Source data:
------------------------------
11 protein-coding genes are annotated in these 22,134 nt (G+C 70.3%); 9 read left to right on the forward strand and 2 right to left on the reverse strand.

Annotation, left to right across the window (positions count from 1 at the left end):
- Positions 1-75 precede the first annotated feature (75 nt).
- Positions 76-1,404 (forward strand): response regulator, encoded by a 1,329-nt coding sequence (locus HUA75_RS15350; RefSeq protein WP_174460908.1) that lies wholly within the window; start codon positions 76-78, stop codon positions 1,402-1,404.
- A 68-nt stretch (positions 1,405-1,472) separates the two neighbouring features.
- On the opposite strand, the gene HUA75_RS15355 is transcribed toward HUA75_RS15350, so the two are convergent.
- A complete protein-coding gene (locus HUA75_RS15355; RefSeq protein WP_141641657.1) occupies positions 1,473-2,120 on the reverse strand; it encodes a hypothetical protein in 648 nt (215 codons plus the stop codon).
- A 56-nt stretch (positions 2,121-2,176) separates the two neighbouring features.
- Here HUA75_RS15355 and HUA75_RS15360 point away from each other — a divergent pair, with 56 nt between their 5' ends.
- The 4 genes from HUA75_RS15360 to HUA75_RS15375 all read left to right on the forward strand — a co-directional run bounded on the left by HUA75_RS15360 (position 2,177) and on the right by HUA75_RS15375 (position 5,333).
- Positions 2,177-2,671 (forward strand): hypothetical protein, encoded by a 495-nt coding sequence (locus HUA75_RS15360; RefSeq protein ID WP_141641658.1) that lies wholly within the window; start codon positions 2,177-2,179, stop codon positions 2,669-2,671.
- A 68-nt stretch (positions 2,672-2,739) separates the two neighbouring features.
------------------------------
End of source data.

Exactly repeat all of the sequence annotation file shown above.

11 protein-coding genes are annotated in these 22,134 nt (G+C 70.3%); 9 read left to right on the forward strand and 2 right to left on the reverse strand.

Annotation, left to right across the window (positions count from 1 at the left end):
- Positions 1-75 precede the first annotated feature (75 nt).
- Positions 76-1,404 (forward strand): response regulator, encoded by a 1,329-nt coding sequence (locus HUA75_RS15350; RefSeq protein WP_174460908.1) that lies wholly within the window; start codon positions 76-78, stop codon positions 1,402-1,404.
- A 68-nt stretch (positions 1,405-1,472) separates the two neighbouring features.
- On the opposite strand, the gene HUA75_RS15355 is transcribed toward HUA75_RS15350, so the two are convergent.
- A complete protein-coding gene (locus HUA75_RS15355; RefSeq protein WP_141641657.1) occupies positions 1,473-2,120 on the reverse strand; it encodes a hypothetical protein in 648 nt (215 codons plus the stop codon).
- A 56-nt stretch (positions 2,121-2,176) separates the two neighbouring features.
- Here HUA75_RS15355 and HUA75_RS15360 point away from each other — a divergent pair, with 56 nt between their 5' ends.
- The 4 genes from HUA75_RS15360 to HUA75_RS15375 all read left to right on the forward strand — a co-directional run bounded on the left by HUA75_RS15360 (position 2,177) and on the right by HUA75_RS15375 (position 5,333).
- Positions 2,177-2,671 (forward strand): hypothetical protein, encoded by a 495-nt coding sequence (locus HUA75_RS15360; RefSeq protein ID WP_141641658.1) that lies wholly within the window; start codon positions 2,177-2,179, stop codon positions 2,669-2,671.
- A 68-nt stretch (positions 2,672-2,739) separates the two neighbouring features.